As I write this, I’m sitting in my aunt’s beautiful and inviting living room. There’s football and jazz on in the background mixing with the sounds of two Italians preparing dinner, and I’m drinking a strong, milky tea. My husband is sitting in the armchair next to me, learning Japanese.
The sun hasn’t shown its face today. There’s been a thick cloud coverage, and it’s been misting on us all day. I went to have my hair cut this afternoon, and the spindly treetops were gray and hazy. Even though it’s misty, it’s been warmer than it has been all week. It’s truly an unreasonably beautiful day.
But the reason I’m here isn’t very beautiful. On Wednesday, my dad got a call saying that my last living grandparent is living the end of her days. He asked if Andrew and I wanted to come out and see her, and we decided to come. I’ve never really known any of my grandparents, but I’m grateful that I can be here for my Aunt and father.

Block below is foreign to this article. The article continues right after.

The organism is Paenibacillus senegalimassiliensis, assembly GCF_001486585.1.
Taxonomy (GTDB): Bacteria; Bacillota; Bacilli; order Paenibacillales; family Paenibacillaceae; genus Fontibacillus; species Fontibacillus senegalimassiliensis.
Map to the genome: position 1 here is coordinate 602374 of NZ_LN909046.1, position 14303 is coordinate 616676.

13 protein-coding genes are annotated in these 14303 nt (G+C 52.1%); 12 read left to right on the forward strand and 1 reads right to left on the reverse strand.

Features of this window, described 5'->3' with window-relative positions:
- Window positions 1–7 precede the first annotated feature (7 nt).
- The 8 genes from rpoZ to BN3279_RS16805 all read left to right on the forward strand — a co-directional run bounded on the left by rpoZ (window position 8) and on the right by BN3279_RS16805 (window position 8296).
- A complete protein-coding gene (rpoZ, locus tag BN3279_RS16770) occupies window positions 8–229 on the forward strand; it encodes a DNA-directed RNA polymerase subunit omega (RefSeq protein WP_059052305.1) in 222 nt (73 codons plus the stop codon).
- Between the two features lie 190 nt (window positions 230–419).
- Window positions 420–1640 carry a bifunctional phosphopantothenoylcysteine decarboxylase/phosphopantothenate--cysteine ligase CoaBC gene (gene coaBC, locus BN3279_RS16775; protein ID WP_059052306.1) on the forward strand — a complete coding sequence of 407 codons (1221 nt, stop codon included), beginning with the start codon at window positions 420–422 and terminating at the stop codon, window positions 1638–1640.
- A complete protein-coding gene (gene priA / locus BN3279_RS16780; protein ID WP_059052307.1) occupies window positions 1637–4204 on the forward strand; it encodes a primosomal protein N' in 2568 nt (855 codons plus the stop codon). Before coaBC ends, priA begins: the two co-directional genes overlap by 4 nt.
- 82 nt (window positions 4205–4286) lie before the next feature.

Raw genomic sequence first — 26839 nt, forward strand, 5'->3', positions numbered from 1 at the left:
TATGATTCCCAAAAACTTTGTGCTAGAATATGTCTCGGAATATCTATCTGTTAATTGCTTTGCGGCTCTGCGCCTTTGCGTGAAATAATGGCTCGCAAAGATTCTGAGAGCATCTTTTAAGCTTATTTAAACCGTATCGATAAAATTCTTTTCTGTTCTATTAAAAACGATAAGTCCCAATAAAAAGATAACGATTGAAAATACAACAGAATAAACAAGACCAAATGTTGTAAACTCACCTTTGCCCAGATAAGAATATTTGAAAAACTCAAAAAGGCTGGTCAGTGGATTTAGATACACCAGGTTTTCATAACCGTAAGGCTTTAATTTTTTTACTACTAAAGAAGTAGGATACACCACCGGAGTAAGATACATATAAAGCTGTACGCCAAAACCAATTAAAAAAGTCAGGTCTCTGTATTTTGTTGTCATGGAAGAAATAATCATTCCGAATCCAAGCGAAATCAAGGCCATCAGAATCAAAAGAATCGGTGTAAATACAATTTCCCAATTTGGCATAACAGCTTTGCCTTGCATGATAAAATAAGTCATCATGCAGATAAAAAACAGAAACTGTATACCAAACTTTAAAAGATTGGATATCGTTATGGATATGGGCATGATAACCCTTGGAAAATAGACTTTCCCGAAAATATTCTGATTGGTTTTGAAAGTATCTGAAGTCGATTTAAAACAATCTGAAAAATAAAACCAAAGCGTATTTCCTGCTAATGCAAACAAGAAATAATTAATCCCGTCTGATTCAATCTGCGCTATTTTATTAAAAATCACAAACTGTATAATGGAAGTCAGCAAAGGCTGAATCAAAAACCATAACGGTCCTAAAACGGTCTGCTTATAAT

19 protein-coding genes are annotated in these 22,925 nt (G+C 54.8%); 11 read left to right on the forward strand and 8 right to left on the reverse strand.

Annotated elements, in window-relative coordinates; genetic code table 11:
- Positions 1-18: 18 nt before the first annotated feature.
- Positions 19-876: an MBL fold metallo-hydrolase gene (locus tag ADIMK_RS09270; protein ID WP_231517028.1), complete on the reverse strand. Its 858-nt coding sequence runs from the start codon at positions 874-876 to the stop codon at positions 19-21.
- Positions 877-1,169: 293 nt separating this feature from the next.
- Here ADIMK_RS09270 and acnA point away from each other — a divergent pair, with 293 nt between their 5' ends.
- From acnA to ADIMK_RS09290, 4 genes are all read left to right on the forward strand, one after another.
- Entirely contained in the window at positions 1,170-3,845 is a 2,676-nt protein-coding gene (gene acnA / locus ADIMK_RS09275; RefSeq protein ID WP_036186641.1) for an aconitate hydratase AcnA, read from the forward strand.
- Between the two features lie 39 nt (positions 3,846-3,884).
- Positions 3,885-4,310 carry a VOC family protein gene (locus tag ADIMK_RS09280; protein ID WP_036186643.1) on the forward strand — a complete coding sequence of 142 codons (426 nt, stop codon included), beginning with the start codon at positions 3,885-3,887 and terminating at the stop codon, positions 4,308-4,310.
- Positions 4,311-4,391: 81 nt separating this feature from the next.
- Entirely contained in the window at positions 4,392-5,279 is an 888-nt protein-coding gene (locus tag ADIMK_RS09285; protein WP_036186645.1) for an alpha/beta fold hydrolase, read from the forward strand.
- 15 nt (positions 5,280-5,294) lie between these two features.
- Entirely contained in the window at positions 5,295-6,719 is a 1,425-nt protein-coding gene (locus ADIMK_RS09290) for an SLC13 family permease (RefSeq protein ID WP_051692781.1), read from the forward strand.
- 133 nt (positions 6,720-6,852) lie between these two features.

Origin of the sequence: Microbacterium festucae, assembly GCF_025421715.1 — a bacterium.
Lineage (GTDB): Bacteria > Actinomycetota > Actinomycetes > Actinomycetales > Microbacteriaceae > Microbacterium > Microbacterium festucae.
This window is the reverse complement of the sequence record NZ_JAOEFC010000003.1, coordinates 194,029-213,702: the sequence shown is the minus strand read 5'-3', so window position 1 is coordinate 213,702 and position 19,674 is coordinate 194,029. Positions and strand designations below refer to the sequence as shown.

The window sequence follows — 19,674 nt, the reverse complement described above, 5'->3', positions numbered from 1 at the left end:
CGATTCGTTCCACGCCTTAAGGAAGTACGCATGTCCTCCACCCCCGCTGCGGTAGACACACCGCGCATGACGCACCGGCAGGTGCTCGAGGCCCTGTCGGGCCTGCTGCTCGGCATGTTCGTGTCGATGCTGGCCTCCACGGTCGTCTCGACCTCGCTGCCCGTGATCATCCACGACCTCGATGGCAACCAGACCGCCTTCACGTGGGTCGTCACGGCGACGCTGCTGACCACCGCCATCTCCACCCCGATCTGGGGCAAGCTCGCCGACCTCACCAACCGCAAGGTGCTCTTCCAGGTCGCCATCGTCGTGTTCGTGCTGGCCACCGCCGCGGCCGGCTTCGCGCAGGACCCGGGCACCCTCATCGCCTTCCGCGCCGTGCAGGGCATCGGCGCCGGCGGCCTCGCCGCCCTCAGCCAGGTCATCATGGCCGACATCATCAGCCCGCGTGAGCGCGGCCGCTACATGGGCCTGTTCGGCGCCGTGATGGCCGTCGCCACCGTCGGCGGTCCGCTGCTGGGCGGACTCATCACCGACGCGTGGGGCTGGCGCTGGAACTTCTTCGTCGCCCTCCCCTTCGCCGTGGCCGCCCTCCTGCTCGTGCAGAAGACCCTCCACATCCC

In these past few days, I’ve received so many condolences for my ailing grandma and I try to explain that they don’t need to feel sorry for me. I wasn’t old enough to know my grandparents when they were either alive or themselves before diseases of the brain took them away. If there existed a word for “slightly sad but mostly interesting”, I would say that I feel that for the fact that I won’t be a granddaughter anymore, but I don’t think having that feeling is a thing worth feeling sorry for.
I hope that my grandma gets to experience some beautiful days, even if she doesn’t know who I am, even if she can only see them through her window, even if she doesn’t know why they’re beautiful.
To the furthest star and back,